I have to confess that when I read Khatchig Mouradian’s editorial (Armenian Weekly, Nov. 21, 2009; available online at https://armenianweekly.com/2009/11/18/editorial-historic-indeed-cemal-pashas-grandson-in-watertown/) I was saddened, but at the same time I saw that there was something positive in it also. His article had the effect of “lancing a boil” and I think it was necessary that it be done so. I believe that the lines he wrote were the product of long lasting frustration, but still his response to Hasan Cemal could have been much different. At the very least, Hasan didn’t deserve the things that were hinted at between the lines. And it would be better if his appearance in Watertown were discussed in relation with his Harvard event.
On the other hand, Khatchig is right about many things. He’s been struggling for years to promote Armenian-Turkish dialogue and has tried mightily to get the voices of critical Turks to the ears of Armenians. The voices, therefore, from the civil society in Turkey have reached Armenians from Khatchig’s pen and his interviews. Unfortunately, however, he’s been sorely disappointed in this endeavor many times. Turkish intellectuals have given the interviews, written articles, or come to meetings mostly with a kind of “laundry list” in their hands, spouting advice to the Armenians about what they should and shouldn’t say and do. When you add to this the intense hostility towards the Armenian Diaspora in Turkey, well, the negative image is complete.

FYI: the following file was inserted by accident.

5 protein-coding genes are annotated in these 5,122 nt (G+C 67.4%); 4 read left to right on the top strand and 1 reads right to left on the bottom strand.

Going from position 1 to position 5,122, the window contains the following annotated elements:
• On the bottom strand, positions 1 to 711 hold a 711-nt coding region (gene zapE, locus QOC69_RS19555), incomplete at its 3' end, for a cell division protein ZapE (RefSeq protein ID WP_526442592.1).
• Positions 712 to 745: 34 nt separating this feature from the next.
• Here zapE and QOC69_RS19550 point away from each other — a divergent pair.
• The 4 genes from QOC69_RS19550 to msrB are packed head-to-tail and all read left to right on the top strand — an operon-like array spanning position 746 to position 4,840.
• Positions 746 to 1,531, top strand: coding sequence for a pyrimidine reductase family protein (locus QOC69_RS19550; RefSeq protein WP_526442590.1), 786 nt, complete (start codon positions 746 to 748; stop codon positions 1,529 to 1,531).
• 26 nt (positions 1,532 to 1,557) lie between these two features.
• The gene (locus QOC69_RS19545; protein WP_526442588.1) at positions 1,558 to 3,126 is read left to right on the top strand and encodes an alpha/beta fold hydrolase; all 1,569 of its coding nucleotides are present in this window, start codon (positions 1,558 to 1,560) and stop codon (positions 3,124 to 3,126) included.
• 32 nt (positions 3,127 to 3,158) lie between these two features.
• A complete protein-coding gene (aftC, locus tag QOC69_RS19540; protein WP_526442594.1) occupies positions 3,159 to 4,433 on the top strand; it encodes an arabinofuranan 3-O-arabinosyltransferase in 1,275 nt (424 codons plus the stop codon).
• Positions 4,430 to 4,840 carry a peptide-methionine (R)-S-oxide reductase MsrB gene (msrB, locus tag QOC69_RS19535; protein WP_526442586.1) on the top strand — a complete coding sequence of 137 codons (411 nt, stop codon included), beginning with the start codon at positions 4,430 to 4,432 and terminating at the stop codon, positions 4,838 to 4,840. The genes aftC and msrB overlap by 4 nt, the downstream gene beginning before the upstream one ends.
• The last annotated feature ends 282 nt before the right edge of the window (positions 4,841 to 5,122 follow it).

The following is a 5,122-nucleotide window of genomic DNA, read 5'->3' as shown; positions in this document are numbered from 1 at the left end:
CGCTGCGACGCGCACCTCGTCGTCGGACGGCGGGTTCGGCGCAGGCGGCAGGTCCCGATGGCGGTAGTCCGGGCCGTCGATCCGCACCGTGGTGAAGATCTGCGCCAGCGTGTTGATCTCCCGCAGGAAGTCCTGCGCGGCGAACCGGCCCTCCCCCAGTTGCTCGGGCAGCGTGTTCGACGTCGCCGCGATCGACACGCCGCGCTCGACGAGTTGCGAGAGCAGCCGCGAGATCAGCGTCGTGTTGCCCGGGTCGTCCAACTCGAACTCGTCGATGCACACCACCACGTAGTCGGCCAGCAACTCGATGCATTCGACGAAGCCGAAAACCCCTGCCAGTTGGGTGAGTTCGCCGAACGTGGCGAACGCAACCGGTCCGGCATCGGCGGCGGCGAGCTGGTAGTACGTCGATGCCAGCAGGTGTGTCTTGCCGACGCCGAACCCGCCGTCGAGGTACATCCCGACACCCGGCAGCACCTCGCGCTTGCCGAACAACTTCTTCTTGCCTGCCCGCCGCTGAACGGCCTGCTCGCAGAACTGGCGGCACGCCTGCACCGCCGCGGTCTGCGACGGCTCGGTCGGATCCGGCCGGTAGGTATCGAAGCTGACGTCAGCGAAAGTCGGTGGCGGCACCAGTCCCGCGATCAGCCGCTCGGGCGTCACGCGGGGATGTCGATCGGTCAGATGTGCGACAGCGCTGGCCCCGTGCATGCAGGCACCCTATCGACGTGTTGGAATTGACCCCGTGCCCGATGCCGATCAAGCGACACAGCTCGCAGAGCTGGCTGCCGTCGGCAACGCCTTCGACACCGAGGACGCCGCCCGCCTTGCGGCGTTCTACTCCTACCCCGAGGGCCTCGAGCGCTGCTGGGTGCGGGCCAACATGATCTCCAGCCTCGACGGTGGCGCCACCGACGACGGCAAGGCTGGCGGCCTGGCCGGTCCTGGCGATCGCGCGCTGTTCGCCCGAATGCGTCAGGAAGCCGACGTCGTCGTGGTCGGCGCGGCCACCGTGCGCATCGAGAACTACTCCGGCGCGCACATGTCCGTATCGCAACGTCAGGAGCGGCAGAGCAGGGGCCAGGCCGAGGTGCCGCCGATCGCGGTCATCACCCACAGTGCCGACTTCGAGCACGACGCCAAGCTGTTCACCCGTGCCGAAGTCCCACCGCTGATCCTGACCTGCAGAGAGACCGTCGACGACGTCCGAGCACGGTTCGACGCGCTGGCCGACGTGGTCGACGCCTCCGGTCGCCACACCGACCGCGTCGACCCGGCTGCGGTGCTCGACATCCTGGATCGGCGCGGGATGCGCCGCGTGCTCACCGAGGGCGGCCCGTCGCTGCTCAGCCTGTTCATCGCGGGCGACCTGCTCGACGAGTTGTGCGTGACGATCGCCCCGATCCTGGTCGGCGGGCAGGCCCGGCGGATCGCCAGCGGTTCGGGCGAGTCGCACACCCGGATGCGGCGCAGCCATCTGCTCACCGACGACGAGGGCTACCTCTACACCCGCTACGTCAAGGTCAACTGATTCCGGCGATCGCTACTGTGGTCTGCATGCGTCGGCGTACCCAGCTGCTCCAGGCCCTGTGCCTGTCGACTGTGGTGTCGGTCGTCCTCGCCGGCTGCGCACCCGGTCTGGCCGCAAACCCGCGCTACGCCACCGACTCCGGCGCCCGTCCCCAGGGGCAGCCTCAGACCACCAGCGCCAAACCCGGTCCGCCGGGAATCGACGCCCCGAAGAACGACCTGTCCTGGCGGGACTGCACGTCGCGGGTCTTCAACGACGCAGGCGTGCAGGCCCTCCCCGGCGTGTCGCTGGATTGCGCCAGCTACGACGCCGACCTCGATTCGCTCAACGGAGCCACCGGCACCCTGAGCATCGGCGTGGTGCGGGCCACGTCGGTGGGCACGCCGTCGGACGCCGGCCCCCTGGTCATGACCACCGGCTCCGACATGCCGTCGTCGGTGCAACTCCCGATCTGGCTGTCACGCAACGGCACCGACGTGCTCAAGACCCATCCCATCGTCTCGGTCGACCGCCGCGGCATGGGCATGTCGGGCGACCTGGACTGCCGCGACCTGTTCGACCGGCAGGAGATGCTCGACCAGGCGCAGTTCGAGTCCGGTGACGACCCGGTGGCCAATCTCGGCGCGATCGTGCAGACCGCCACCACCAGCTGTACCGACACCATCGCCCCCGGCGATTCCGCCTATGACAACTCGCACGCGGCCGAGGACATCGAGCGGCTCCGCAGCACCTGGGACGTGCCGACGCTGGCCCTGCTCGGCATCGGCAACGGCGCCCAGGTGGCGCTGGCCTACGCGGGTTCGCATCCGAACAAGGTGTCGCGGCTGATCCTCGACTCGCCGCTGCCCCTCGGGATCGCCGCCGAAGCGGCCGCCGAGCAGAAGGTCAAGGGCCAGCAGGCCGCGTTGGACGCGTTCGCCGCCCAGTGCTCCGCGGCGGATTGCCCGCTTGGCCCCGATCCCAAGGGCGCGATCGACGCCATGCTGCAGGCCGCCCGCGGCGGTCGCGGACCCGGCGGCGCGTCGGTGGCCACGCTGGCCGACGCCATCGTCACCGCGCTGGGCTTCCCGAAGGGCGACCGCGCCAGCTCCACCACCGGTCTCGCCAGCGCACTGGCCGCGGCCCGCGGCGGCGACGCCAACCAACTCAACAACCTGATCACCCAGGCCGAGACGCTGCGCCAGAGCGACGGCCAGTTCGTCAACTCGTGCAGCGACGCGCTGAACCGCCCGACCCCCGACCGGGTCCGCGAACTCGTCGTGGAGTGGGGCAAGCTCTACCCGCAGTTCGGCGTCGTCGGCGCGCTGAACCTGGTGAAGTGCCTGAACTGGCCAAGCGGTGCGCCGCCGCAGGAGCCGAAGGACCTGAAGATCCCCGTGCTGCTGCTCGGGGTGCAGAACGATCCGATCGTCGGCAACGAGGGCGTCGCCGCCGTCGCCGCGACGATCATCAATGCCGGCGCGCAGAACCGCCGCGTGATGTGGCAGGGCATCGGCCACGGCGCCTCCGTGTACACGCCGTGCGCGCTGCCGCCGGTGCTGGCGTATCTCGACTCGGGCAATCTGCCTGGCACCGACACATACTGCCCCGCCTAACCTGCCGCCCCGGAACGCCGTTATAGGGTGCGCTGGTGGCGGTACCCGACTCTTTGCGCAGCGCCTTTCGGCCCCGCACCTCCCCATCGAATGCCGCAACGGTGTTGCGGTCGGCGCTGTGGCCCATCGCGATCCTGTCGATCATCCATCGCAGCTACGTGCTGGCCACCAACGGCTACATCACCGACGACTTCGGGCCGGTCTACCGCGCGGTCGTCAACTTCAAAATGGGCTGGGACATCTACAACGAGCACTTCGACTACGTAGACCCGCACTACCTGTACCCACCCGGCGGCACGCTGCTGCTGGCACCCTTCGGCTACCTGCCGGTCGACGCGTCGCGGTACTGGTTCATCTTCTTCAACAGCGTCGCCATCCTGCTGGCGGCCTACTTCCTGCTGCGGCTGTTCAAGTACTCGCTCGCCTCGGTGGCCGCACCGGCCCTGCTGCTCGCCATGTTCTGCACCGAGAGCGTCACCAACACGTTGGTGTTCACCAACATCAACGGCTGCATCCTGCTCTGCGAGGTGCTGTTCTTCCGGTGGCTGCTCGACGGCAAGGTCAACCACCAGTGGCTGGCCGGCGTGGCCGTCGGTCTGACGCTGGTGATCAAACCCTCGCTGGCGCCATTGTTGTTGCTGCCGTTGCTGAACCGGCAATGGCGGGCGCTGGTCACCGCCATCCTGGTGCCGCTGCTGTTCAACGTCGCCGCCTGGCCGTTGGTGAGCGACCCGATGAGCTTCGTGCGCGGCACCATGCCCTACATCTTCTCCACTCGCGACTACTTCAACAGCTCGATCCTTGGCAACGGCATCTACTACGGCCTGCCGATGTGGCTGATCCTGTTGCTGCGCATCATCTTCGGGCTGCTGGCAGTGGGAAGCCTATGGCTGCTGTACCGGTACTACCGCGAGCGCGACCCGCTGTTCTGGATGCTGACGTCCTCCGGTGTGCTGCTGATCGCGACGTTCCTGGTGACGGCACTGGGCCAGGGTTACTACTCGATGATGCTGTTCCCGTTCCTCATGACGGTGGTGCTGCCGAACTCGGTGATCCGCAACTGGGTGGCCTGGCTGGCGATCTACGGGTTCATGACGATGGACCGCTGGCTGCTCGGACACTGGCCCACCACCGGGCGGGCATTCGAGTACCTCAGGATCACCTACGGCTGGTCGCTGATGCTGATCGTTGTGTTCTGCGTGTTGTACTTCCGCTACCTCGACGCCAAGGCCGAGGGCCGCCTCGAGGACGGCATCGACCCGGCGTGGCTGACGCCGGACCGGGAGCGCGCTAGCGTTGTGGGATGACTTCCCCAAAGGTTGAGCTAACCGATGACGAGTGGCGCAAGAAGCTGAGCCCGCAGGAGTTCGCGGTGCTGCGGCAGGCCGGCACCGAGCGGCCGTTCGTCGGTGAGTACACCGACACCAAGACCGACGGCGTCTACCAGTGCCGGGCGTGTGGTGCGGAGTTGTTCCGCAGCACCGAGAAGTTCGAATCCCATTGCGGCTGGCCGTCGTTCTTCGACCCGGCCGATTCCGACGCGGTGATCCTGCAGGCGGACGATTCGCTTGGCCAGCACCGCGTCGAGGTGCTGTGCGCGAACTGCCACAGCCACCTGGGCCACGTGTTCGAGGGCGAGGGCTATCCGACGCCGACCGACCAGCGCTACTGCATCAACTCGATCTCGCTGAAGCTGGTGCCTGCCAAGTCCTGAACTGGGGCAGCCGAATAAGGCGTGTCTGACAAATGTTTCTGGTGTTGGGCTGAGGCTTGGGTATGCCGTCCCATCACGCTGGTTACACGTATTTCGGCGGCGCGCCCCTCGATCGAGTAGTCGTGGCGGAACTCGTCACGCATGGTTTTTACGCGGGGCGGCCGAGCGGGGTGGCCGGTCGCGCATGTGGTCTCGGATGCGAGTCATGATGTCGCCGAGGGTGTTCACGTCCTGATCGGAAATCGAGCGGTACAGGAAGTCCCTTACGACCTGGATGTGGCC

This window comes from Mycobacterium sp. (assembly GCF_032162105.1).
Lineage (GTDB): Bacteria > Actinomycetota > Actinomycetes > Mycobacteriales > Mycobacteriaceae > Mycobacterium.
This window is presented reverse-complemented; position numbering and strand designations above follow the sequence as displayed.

Khatchig’s built up frustration appears to have exploded in Hasan Cemal’s face. My dear friend Hasan ended up paying for the behavior of all those Turkish intellectuals who came before him.
As I said, dialogue is a very difficult art and Khatchig does have some valid points. But out of frustration and anger he stated things that Hasan Cemal didn’t deserve.
I want to illustrate just how hard dialogue is through a detail that on first glance seems rather trivial. Khatchig made this angry barb: “Cemal also repeatedly advised Armenians to be patient (read: It has only been 94 years, folks. Be patient!).” Sadly, it showed how Khatchig had himself stopped listening and reacted with a bit of anger. First, he tacitly places an “equals” sign between Hasan and the Turkish government and makes Hasan a representative of 94 years of denial politics. Secondly, when Hasan was talking about “being patient” he was not referring to the Turkish government’s policy of denial. Hasan was speaking about the birth of a new civil society in Turkey. Hasan was trying to explain how this civil society is just beginning and just starting to discover some things. “We don’t know the history,” he was saying. “We will learn it from you. We are in a learning process. We are coming out from darkness.” And he was requesting “a little patience” towards this newly burgeoning civil society. What Khatchig wrote was taken out of context. As I said, this otherwise trivial comment shows how difficult dialogue is when both sides are so invested to their existing positions that they can’t hear the other.
There is a lot Khatchig wrote that rings true, and I wish he had brought them up during the meeting. Not only would he have seen that Hasan’s ears were open and listening to him, but it would have also started an interesting debate. Hasan is someone who is ready to listen and capable of understanding what is being said. He is someone who can accept criticism if he has said something wrong and is ready to make the changes necessary to correct himself.
The proof of this is very simple. Below, is an email exchange between Hasan and myself. I wrote to Hasan without knowing about Khatchig’s article, and Hasan Cemal’s response is true also. You make the decision where the problem lies and where its solution can be found.